Four-star event rider Nana Dalton has revealed that she has been struggling for months with the lasting effects of a head injury that occurred in late April.

Nana shared her experience on her Nana Dalton Eventing facebook page to raise awareness of how debilitating even a ‘mild’ head injury can be and to give others an insight into her concussion after having taken solace in hearing about other people’s similar experiences.

She has stood herself down from competition for the rest of the year to give herself time to recover fully and is booked in to attend a concussion clinic in Birmingham.

“I’m not writing this to receive any form or sympathy, or any form of abuse as to how I should or shouldn’t have done things, but purely to give an insight to my experience,” she explained.

“Although not everyone will agree with what I’ve done and how I’ve done it, I have only ever tried to make the right decisions along the way and do the best I can trying to juggle everything.”

The initial injury occurred while Nana was riding a young horse in a novice section at Chilham on 29 April.

“I was warming up for the showjumping and we had a genuine misunderstanding over the approach to an oxer, resulting in an awkward jump with the horse landing on the back rail,” explained Nana. “She scooted forwards, I slipped my reins and ended up unceremoniously coming out the back door and landing on my back/shoulder blades.”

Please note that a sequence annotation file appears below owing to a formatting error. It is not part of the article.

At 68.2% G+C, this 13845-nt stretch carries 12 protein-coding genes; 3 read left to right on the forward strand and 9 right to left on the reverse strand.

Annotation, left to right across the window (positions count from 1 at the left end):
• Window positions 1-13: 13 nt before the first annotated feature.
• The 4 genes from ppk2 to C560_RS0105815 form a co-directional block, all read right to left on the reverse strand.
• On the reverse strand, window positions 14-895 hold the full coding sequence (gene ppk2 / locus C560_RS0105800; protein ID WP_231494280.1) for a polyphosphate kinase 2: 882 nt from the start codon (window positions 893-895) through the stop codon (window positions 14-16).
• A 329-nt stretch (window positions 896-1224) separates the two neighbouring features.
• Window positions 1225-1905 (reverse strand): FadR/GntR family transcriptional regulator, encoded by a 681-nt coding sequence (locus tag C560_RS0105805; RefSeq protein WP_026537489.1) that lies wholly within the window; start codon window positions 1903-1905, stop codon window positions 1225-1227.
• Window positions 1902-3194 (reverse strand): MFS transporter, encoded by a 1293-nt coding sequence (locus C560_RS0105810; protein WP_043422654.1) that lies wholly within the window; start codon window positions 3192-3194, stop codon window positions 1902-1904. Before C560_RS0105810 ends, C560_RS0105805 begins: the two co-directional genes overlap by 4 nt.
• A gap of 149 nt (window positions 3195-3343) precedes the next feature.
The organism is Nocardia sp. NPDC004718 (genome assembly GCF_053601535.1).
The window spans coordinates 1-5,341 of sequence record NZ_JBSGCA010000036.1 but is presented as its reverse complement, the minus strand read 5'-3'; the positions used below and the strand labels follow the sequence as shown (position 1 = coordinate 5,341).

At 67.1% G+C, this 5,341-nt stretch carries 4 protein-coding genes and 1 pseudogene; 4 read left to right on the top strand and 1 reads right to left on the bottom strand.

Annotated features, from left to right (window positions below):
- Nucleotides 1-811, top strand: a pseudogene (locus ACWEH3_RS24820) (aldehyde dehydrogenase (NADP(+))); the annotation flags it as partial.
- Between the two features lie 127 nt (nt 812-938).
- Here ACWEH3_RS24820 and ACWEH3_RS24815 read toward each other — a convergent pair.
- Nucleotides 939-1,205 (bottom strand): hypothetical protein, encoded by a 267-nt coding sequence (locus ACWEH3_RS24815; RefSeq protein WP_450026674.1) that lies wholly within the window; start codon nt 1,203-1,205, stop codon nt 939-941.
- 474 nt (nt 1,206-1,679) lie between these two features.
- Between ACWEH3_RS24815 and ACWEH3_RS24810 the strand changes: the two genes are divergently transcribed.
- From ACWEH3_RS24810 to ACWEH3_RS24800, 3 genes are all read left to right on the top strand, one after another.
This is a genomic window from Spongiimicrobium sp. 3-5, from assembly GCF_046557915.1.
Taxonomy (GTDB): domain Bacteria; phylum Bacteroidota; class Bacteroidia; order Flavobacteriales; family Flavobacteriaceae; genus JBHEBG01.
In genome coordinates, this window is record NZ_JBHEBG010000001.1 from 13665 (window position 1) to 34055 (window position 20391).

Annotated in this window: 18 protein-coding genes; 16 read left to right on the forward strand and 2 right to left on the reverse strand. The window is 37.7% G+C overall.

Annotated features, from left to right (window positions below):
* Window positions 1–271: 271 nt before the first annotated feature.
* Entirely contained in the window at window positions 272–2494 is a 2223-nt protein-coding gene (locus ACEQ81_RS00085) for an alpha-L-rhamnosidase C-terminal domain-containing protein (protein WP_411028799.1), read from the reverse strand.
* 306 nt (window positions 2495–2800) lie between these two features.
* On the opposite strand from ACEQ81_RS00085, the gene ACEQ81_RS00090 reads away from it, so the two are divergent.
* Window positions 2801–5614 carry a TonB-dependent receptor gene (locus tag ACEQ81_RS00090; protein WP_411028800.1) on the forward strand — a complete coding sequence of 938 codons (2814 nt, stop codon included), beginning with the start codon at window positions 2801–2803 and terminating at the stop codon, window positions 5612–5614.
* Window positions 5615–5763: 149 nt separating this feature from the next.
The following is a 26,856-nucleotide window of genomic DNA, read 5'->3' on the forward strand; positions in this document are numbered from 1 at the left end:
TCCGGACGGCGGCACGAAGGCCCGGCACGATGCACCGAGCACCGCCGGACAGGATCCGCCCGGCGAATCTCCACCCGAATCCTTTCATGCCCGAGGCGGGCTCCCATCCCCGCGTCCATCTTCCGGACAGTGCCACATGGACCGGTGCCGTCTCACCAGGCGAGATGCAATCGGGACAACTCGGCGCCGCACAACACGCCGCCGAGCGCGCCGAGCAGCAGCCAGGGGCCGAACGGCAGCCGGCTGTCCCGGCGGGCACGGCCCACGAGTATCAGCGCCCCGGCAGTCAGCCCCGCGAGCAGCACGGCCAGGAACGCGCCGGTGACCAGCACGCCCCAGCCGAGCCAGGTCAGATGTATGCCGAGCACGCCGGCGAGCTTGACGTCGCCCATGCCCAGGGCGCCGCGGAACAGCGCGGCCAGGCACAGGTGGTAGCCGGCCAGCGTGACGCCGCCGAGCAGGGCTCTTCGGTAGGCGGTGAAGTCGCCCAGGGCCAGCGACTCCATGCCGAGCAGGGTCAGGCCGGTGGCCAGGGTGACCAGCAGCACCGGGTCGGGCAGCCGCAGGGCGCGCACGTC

Nana instantly experienced pins and needles down her arms, and in her hands and face, but was determined not to let the seemingly innocuous fall derail her plans.

“My first thoughts were that I didn’t want it to jeopardise going to Badminton and having watched enough rugby, rationalised it as just being ‘a stinger’. Instinct took over, I jumped up, ran over to get signed ‘ok’ from the doctor and went in the ring and jumped the course of showjumps,” she said.

Signs that all was not well appeared when Nana got back to her lorry.

“Back at the lorry, my body went into shock and the realisation hit that I had indeed put our Badminton trip in jeopardy so I withdrew from the cross-country.”

Despite feeling far from her best, Nana, 39, was determined not to miss the opportunity to ride at Badminton for the second time in her career. This ambition was heightened by the fact her ride Absolut Opposition (Miley) had been suffering with soundness issues since their Badminton debut three years previously.

“With him being fit, sound, well prepared and off the waitlist, I was all the more determined to let him have his chance to shine again,” she said.

Nana successfully completed Badminton on Miley, including jumping clear across country, but once the adrenaline wore off, she felt “pretty mediocre” and so went to A&E to get checked out. Neck X-rays and a CT scan of her head came back clear, so she headed off to Chatsworth the following weekend.

“I was feeling pretty ropey and became increasingly aware that my judgement was hazy so when my number was called to go to the start box of the cross-country, I hesitated and then told them I wanted to withdraw,” she explained.

Nana described the next few months feeling like she was constantly suffering from the “worst, prolonged and most miserable hangover.” She had persistent pounding headaches, dizziness, nauseousness, was constantly tired and sensitive to light and noise.